On a more personal level, the empire had an impact on huge swathes of the British population not just with what they consumed or bought but the personal and familial level. A huge percentage of the UK population had at least one family member or a friend living and working in the colonies. Thousands of people together with their families emigrated to Canada, Australia, New Zealand and South Africa in search of a better life lured by the opportunity afforded by huge tracts of land for farming, herding and mining; a cheaper standard of living and the chance to start anew.

A cheaper standard of living and lack of career prospects at home also drove many young men to try their luck in the colonies. The empire provided career opportunities and prospects for advancement that were not readily available in Britain. This was attractive for younger sons of the aristocracy and gentry as well as those from the upper middle classes in straitened conditions – there was the army, the colonial civil service as well as being on the staff of a governor or viceroy which allowed them avenues for promotion, enabling them to marry and provide for a wife and family in a way that would not be possible in Britain. Being an officer in a prestigious colonial or Indian regiment or being an aide-de-camp or private secretary to the viceroy or a governor-general made a young man a very attractive marriage prospect indeed.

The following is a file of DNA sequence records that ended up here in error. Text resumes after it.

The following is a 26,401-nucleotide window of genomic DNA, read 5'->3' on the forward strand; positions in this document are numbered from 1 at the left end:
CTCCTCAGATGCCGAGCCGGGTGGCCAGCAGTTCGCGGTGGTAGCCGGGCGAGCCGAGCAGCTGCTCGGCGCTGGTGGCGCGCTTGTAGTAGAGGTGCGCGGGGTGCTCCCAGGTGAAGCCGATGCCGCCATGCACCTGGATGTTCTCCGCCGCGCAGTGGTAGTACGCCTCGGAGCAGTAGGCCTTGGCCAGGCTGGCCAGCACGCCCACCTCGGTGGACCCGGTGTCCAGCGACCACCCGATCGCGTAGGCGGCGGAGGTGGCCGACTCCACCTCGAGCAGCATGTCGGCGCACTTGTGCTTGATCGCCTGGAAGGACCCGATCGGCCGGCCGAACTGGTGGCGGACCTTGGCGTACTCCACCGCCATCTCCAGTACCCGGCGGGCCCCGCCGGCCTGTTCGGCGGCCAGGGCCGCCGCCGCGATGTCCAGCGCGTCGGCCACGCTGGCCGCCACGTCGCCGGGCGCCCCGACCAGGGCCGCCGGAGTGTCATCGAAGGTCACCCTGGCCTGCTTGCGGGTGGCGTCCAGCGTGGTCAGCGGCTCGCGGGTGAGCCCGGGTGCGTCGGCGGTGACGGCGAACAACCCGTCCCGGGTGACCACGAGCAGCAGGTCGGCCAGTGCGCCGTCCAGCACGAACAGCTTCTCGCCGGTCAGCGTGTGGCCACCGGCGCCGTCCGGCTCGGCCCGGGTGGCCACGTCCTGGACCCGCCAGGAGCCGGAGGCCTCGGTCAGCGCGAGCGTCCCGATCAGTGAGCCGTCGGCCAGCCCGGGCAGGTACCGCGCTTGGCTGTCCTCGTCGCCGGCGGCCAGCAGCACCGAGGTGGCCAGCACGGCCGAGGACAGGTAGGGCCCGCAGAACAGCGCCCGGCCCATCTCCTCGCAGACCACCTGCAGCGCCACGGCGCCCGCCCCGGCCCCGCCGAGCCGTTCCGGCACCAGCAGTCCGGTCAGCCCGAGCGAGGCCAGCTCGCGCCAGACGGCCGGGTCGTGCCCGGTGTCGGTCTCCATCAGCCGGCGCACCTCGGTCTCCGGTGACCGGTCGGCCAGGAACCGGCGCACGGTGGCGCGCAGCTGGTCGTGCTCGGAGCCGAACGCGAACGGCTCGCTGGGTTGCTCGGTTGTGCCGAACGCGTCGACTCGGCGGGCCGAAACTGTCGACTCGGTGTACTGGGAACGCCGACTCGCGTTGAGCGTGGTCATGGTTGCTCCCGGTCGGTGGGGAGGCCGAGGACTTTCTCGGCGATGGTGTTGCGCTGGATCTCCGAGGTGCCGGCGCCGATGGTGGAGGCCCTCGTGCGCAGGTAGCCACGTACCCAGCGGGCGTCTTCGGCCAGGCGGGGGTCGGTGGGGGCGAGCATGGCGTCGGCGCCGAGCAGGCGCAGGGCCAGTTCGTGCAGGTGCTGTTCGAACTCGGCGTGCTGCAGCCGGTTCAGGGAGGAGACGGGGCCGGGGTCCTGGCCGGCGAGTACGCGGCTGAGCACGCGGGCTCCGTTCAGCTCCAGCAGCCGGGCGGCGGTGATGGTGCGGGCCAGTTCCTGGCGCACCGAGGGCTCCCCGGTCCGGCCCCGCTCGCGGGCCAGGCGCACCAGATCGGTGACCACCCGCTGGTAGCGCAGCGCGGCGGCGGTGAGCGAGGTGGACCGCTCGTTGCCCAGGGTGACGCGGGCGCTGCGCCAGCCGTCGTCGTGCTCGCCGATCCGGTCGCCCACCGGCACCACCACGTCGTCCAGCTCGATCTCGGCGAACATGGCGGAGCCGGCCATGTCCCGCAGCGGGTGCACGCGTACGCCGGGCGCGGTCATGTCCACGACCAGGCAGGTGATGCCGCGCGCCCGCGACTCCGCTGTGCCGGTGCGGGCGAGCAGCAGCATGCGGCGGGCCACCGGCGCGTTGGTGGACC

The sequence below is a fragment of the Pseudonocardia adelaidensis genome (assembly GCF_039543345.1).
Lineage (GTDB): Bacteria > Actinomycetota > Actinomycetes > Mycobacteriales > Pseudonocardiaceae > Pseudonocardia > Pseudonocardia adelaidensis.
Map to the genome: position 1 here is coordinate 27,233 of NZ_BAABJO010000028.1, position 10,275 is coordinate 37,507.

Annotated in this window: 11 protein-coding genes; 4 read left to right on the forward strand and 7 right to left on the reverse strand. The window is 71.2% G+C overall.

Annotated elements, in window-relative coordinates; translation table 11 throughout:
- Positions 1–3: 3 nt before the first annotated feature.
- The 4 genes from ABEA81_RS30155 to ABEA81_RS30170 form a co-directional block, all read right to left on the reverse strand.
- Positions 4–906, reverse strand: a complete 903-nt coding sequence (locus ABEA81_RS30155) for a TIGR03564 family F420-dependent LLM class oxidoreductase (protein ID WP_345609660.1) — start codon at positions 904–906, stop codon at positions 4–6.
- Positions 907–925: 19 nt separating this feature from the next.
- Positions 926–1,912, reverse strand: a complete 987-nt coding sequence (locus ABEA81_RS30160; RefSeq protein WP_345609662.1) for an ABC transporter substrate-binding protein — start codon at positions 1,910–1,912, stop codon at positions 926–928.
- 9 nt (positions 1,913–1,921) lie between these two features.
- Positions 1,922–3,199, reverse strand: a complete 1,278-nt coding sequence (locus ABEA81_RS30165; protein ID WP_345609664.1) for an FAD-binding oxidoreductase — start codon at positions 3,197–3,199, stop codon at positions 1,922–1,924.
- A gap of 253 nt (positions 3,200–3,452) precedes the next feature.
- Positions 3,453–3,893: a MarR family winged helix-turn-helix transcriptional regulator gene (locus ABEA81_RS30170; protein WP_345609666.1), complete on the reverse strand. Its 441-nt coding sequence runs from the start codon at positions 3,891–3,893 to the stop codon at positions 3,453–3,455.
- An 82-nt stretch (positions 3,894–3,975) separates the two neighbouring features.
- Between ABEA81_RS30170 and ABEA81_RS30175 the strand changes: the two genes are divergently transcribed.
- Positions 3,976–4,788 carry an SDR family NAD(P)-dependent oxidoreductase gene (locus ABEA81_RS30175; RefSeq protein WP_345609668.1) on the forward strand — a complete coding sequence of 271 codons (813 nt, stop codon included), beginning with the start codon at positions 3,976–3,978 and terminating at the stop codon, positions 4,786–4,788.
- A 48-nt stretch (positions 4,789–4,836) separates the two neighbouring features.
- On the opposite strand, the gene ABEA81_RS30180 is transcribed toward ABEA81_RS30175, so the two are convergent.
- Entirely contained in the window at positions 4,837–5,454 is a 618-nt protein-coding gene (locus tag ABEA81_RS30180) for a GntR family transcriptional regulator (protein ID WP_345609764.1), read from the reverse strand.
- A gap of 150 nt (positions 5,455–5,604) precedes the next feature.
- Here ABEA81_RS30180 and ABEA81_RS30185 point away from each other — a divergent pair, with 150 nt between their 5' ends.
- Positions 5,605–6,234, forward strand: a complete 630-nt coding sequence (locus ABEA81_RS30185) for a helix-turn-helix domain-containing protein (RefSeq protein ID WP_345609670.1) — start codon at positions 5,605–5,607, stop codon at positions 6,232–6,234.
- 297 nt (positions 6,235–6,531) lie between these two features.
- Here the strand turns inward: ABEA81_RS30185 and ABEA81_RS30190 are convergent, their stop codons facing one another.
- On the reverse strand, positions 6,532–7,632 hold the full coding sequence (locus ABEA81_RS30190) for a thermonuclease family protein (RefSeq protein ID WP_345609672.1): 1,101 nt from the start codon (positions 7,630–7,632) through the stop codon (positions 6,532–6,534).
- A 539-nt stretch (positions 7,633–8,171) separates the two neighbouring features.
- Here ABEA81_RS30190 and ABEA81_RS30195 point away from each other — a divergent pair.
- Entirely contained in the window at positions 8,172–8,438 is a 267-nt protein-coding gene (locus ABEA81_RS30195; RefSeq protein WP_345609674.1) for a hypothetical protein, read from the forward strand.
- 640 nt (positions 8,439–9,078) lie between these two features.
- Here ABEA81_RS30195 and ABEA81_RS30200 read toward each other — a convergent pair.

There were also opportunities in the private sector for engineers, surveyors, bankers, scientists and the like as British firms and banks also opened branches in the colonies. Others saw the colonies as a way where they could be their own masters whether it be setting up their own business or acquiring land for farming or mining, prospecting for gold or other valuable minerals. For those who were not inclined towards government service or farming, the empire also provided prospects in the fields of religion, education, medicine and the social sciences. In short, the British Empire showed that there were rewards for those who were willing to take risks and leave the comfort zone of Britain.

In light of this, Downton Abbey could have made much more use of the empire with its storylines. For instance it could be used to write out characters such as Sybil after Jessica Brown Findlay refused to renew her contract. It’s true that Sybil, Tom and their baby daughter could have moved to America given they have family in that country but if they really wanted a fresh start and a clear break from their pasts then immigrating to Canada, Australia, New Zealand or South Africa would have been much better as the Bransons could create a new life of their own unencumbered by their backgrounds.